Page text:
Pizza Patrón, the Dallas-based chain focused on serving the Hispanic consumer, has come to expect generating a large public reaction with its Spanish-language promotions — along with major lifts in sales and traffic — and its latest offer, “Pizza Por Favor,” was no different.
The June 5 promotion offered a free large pepperoni pizza to any customer who ordered in Spanish. Pizza Patrón gave away 80,000 pizzas during the one-day promotion, including 50,000 during the three-hour window it advertised plus another 30,000 in free-pizza coupons given to people still waiting in line after supplies ran out and business hours closed.
The chain sold plenty of full-price pizza as well, brand director Andrew Gamm said in a statement, as 25 percent of Pizza Patrón’s locations broke weekly sales records the week before and the week of the promotion.
Redemptions of the offer far exceeded expectations, and lines for the promotion queued out the door for hours at many locations, Gamm added.
“Our plan was created to address a maximum of 30,000 pizzas, based on the capacity of our stores for any given three-hour period,” he said. “However, we underestimated the crowds, and many franchisees kept giving out free pizzas after the event hours.”
By crafting promotions speaking specifically to its core demographic of Hispanic consumers, Pizza Patrón has courted controversy and criticism from conservative groups. The Conservative Caucus, an organization that advocates for English as the official national language of the United States, criticized “Pizza Por Favor,” and on the day in May when the promotion was announced, somebody hacked into Pizza Patrón’s email servers.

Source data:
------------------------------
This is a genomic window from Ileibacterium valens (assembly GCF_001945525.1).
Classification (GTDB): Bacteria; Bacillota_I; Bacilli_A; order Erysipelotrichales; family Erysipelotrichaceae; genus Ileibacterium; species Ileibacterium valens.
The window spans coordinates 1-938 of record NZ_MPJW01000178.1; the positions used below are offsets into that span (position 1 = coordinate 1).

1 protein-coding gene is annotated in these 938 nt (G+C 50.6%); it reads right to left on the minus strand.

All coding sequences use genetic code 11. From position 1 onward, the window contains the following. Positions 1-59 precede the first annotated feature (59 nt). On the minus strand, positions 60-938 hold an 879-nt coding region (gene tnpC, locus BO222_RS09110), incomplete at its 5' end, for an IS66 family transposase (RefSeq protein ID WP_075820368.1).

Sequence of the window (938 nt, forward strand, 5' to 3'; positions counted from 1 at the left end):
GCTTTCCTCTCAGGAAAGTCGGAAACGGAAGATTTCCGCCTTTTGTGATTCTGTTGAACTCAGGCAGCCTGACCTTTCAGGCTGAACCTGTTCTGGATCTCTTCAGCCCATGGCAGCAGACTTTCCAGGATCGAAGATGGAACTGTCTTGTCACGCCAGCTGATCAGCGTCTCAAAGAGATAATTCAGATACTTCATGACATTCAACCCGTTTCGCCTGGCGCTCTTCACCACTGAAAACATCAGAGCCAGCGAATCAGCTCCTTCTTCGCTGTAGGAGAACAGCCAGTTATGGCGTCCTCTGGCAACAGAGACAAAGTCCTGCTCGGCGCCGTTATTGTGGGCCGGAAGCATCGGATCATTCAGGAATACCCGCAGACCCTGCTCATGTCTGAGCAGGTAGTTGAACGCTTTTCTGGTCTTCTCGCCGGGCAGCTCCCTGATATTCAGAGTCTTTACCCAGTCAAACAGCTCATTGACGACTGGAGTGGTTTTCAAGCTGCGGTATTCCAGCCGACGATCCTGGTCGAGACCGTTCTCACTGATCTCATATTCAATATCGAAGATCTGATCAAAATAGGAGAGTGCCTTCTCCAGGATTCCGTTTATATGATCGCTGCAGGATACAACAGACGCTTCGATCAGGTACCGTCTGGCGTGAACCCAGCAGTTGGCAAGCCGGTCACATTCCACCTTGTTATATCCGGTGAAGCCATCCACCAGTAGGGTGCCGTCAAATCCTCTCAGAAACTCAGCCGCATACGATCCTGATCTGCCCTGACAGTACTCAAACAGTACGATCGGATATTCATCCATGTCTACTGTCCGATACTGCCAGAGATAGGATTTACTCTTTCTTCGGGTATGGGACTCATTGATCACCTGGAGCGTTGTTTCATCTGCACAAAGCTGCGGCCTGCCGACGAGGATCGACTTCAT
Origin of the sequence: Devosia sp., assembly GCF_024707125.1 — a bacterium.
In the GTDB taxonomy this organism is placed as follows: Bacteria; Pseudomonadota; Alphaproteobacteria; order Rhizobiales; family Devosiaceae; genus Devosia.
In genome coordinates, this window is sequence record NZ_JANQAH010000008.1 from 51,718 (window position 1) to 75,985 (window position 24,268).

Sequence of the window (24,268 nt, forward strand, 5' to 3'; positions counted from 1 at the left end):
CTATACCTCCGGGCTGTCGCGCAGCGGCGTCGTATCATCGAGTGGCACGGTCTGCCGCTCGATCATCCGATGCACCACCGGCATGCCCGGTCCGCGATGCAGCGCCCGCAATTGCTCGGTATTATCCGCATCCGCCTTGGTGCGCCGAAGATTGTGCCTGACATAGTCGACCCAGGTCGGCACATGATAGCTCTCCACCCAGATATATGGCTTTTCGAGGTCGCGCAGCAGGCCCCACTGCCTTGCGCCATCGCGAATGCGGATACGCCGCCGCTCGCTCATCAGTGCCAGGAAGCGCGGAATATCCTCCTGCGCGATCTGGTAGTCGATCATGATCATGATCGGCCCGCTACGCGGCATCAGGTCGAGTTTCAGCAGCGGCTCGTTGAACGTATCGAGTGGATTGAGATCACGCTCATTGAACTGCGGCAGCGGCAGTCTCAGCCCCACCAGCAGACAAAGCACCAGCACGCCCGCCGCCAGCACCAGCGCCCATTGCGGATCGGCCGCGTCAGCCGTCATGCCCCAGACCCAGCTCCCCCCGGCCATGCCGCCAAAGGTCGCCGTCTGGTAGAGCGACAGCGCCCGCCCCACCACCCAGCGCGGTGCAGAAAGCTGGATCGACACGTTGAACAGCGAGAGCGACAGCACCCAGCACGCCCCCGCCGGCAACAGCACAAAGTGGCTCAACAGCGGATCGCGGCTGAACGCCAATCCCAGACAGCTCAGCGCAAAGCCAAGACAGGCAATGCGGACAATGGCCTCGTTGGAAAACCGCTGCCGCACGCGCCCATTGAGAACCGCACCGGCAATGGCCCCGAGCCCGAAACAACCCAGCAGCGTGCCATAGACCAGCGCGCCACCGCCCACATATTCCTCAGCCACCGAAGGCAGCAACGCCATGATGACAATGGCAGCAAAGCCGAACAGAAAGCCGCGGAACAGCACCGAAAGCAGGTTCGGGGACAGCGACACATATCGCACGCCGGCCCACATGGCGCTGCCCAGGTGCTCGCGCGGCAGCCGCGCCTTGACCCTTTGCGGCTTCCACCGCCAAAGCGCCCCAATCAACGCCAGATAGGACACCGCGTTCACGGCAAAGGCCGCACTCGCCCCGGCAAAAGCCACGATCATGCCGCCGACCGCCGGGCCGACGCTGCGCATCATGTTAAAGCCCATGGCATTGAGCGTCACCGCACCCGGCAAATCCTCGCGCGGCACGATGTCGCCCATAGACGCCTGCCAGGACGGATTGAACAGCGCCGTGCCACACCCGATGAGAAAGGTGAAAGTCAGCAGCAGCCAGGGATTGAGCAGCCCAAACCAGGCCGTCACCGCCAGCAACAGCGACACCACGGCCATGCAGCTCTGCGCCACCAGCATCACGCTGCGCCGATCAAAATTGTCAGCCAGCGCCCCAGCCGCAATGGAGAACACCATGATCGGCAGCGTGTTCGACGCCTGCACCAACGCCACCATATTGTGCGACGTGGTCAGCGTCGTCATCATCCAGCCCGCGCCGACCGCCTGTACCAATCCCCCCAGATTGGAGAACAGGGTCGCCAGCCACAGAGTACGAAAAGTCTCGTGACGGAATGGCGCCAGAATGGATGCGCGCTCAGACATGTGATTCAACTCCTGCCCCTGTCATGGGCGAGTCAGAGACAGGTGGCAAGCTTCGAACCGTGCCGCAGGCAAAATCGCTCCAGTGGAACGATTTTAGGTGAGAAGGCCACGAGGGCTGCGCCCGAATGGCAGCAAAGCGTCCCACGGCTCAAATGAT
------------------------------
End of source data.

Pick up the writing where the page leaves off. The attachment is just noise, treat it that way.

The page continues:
The chain’s previous controversial campaign, a “cultural promotion” in January 2007 to accept Mexican pesos as payment for its pizza, spurred similar national criticism from some groups, as well as thousands of phone calls and emails, some of which contained death threats.
In a previous interview with Nation’s Restaurant News, Gamm said the national media coverage and the good will from the chain’s regular customers far outweighed any part of the controversy. That month, Pizza Patrón’s same-store sales rose 50 percent, and the brand accepted more than 1 million pesos, Gamm said. The chain’s same-store sales rose 34 percent for the first quarter of 2007.
Previously, Gamm had said Pizza Patrón also planned a new ad campaign for 2012 that would accentuate customers’ Hispanic heritage further, and toward the end of the year the brand is planning another promotion with its philanthropy partner, St. Jude Children’s Research Hospital.
“The [Pizza Por Favor] campaign achieved its goal of solidifying our unique position in the marketplace and strengthening our relationship with the Hispanic community,” Gamm said in his statement. “We are very proud of our Latino brand focus, and we remain unapologetic of our commitment to this community.”
Pizza Patrón has 104 company-owned and franchised restaurants in seven states, with more than 80 locations under development.